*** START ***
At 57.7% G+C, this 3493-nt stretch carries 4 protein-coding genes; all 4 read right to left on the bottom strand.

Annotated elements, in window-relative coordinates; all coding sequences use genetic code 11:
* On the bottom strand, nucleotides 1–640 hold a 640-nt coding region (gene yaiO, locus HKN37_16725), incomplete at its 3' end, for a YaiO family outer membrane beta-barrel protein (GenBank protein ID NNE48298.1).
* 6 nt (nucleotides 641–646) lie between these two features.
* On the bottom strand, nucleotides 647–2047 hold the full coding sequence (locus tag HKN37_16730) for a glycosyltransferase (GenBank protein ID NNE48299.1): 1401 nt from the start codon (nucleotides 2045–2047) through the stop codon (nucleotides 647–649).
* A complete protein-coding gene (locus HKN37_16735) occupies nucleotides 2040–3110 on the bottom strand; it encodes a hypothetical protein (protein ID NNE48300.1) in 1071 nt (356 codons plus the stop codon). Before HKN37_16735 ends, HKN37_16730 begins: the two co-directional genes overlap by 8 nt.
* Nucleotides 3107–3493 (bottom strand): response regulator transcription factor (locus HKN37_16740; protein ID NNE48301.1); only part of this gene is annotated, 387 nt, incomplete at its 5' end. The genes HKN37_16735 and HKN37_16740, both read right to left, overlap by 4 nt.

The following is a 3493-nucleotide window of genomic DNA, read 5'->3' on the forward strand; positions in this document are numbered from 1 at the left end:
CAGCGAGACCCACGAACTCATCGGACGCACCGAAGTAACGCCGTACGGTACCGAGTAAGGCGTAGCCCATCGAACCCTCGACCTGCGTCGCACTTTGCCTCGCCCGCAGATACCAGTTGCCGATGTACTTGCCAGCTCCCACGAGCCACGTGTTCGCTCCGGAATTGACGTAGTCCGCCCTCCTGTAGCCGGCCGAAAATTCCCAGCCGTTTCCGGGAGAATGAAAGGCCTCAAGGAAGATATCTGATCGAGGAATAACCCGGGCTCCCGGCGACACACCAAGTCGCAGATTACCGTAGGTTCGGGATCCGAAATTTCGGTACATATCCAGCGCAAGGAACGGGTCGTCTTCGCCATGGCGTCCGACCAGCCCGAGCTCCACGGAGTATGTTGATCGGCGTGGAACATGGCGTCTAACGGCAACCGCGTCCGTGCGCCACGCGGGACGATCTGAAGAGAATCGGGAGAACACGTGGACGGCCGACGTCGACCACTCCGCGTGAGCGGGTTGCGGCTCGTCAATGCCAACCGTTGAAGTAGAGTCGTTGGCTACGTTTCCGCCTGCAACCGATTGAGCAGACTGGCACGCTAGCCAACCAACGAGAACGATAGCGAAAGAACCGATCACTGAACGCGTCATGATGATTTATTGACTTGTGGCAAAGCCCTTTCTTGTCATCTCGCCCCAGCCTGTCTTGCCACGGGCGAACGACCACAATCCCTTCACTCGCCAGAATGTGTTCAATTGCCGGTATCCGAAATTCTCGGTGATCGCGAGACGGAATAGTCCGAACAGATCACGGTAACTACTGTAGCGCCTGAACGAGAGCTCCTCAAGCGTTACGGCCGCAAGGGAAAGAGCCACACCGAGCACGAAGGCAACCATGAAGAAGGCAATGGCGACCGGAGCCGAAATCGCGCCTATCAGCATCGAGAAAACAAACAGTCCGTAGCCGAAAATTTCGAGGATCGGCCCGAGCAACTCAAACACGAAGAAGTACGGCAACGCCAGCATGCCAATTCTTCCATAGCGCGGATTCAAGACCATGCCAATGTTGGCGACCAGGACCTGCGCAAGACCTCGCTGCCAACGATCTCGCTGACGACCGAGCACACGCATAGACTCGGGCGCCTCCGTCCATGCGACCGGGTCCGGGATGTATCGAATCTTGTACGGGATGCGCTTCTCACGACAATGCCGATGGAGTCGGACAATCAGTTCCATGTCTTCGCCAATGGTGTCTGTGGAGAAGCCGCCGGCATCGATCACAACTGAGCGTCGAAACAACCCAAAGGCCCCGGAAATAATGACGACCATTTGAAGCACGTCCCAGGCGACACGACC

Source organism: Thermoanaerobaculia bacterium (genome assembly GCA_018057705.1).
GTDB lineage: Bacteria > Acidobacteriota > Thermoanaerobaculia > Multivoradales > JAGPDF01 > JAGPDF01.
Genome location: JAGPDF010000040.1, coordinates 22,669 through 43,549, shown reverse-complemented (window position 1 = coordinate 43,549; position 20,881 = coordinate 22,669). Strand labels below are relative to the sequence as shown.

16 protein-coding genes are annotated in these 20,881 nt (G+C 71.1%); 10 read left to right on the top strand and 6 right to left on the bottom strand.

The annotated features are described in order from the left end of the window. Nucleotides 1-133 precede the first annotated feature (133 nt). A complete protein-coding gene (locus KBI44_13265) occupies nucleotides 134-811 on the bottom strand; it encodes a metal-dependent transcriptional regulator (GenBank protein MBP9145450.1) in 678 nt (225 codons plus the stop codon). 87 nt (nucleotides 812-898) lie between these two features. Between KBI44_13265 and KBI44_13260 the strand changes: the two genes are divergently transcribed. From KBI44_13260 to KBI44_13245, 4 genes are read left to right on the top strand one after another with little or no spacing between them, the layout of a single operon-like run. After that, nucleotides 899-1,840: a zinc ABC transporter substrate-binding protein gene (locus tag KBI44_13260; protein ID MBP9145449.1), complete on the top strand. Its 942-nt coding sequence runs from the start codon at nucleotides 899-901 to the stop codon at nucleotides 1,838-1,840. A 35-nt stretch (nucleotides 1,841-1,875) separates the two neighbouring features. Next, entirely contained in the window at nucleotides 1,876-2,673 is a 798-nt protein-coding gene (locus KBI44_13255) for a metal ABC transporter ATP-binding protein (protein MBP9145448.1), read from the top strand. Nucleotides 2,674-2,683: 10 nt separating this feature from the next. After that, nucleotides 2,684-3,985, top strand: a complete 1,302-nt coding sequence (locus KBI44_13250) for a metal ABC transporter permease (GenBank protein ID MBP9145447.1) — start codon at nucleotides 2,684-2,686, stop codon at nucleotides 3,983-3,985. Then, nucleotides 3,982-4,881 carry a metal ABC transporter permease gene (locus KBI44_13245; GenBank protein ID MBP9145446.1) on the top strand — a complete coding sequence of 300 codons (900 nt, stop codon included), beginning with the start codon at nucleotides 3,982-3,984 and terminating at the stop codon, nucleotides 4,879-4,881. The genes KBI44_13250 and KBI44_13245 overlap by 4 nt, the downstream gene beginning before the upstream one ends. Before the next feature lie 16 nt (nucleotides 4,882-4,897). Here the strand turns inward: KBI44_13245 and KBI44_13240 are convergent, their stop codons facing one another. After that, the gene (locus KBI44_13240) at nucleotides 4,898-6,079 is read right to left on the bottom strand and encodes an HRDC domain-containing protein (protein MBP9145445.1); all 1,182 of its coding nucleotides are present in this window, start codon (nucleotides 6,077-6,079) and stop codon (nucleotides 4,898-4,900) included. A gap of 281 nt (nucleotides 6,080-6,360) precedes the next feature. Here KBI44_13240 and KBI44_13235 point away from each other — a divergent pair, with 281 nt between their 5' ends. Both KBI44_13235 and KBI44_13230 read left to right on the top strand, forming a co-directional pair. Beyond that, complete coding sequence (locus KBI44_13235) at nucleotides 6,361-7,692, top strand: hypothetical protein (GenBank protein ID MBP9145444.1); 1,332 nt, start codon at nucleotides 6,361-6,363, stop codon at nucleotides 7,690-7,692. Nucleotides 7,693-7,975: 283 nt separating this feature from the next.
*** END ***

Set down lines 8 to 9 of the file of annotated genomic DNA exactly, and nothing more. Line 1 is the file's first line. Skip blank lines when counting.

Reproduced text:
The following is a 3493-nucleotide window of genomic DNA, read 5'->3' on the forward strand; positions in this document are numbered from 1 at the left end:
CAGCGAGACCCACGAACTCATCGGACGCACCGAAGTAACGCCGTACGGTACCGAGTAAGGCGTAGCCCATCGAACCCTCGACCTGCGTCGCACTTTGCCTCGCCCGCAGATACCAGTTGCCGATGTACTTGCCAGCTCCCACGAGCCACGTGTTCGCTCCGGAATTGACGTAGTCCGCCCTCCTGTAGCCGGCCGAAAATTCCCAGCCGTTTCCGGGAGAATGAAAGGCCTCAAGGAAGATATCTGATCGAGGAATAACCCGGGCTCCCGGCGACACACCAAGTCGCAGATTACCGTAGGTTCGGGATCCGAAATTTCGGTACATATCCAGCGCAAGGAACGGGTCGTCTTCGCCATGGCGTCCGACCAGCCCGAGCTCCACGGAGTATGTTGATCGGCGTGGAACATGGCGTCTAACGGCAACCGCGTCCGTGCGCCACGCGGGACGATCTGAAGAGAATCGGGAGAACACGTGGACGGCCGACGTCGACCACTCCGCGTGAGCGGGTTGCGGCTCGTCAATGCCAACCGTTGAAGTAGAGTCGTTGGCTACGTTTCCGCCTGCAACCGATTGAGCAGACTGGCACGCTAGCCAACCAACGAGAACGATAGCGAAAGAACCGATCACTGAACGCGTCATGATGATTTATTGACTTGTGGCAAAGCCCTTTCTTGTCATCTCGCCCCAGCCTGTCTTGCCACGGGCGAACGACCACAATCCCTTCACTCGCCAGAATGTGTTCAATTGCCGGTATCCGAAATTCTCGGTGATCGCGAGACGGAATAGTCCGAACAGATCACGGTAACTACTGTAGCGCCTGAACGAGAGCTCCTCAAGCGTTACGGCCGCAAGGGAAAGAGCCACACCGAGCACGAAGGCAACCATGAAGAAGGCAATGGCGACCGGAGCCGAAATCGCGCCTATCAGCATCGAGAAAACAAACAGTCCGTAGCCGAAAATTTCGAGGATCGGCCCGAGCAACTCAAACACGAAGAAGTACGGCAACGCCAGCATGCCAATTCTTCCATAGCGCGGATTCAAGACCATGCCAATGTTGGCGACCAGGACCTGCGCAAGACCTCGCTGCCAACGATCTCGCTGACGACCGAGCACACGCATAGACTCGGGCGCCTCCGTCCATGCGACCGGGTCCGGGATGTATCGAATCTTGTACGGGATGCGCTTCTCACGACAATGCCGATGGAGTCGGACAATCAGTTCCATGTCTTCGCCAATGGTGTCTGTGGAGAAGCCGCCGGCATCGATCACAACTGAGCGTCGAAACAACCCAAAGGCCCCGGAAATAATGACGACCATTTGAAGCACGTCCCAGGCGACACGACC